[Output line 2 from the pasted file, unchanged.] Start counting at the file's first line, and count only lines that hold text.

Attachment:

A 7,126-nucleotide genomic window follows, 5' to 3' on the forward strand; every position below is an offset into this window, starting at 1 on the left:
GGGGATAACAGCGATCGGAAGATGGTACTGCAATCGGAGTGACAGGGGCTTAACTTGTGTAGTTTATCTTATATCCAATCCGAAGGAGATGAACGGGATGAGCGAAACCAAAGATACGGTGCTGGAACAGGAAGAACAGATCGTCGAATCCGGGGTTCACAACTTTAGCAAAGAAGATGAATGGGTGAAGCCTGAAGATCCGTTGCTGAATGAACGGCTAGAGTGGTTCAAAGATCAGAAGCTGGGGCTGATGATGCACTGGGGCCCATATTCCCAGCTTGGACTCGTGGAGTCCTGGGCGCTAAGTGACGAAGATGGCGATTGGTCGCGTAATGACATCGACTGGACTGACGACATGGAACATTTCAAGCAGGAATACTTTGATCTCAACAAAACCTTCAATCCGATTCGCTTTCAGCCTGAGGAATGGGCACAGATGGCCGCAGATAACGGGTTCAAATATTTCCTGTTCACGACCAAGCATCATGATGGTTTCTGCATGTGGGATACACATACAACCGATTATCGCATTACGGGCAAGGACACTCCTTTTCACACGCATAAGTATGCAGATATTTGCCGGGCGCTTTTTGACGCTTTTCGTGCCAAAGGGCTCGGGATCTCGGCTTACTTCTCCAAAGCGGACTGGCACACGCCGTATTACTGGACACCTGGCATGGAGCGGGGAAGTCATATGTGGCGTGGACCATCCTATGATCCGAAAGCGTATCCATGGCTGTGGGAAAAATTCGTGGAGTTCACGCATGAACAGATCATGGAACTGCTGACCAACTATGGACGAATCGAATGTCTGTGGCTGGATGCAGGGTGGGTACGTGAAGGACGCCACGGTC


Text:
GGGGATAACAGCGATCGGAAGATGGTACTGCAATCGGAGTGACAGGGGCTTAACTTGTGTAGTTTATCTTATATCCAATCCGAAGGAGATGAACGGGATGAGCGAAACCAAAGATACGGTGCTGGAACAGGAAGAACAGATCGTCGAATCCGGGGTTCACAACTTTAGCAAAGAAGATGAATGGGTGAAGCCTGAAGATCCGTTGCTGAATGAACGGCTAGAGTGGTTCAAAGATCAGAAGCTGGGGCTGATGATGCACTGGGGCCCATATTCCCAGCTTGGACTCGTGGAGTCCTGGGCGCTAAGTGACGAAGATGGCGATTGGTCGCGTAATGACATCGACTGGACTGACGACATGGAACATTTCAAGCAGGAATACTTTGATCTCAACAAAACCTTCAATCCGATTCGCTTTCAGCCTGAGGAATGGGCACAGATGGCCGCAGATAACGGGTTCAAATATTTCCTGTTCACGACCAAGCATCATGATGGTTTCTGCATGTGGGATACACATACAACCGATTATCGCATTACGGGCAAGGACACTCCTTTTCACACGCATAAGTATGCAGATATTTGCCGGGCGCTTTTTGACGCTTTTCGTGCCAAAGGGCTCGGGATCTCGGCTTACTTCTCCAAAGCGGACTGGCACACGCCGTATTACTGGACACCTGGCATGGAGCGGGGAAGTCATATGTGGCGTGGACCATCCTATGATCCGAAAGCGTATCCATGGCTGTGGGAAAAATTCGTGGAGTTCACGCATGAACAGATCATGGAACTGCTGACCAACTATGGACGAATCGAATGTCTGTGGCTGGATGCAGGGTGGGTACGTGAAGGACGCCACGGTC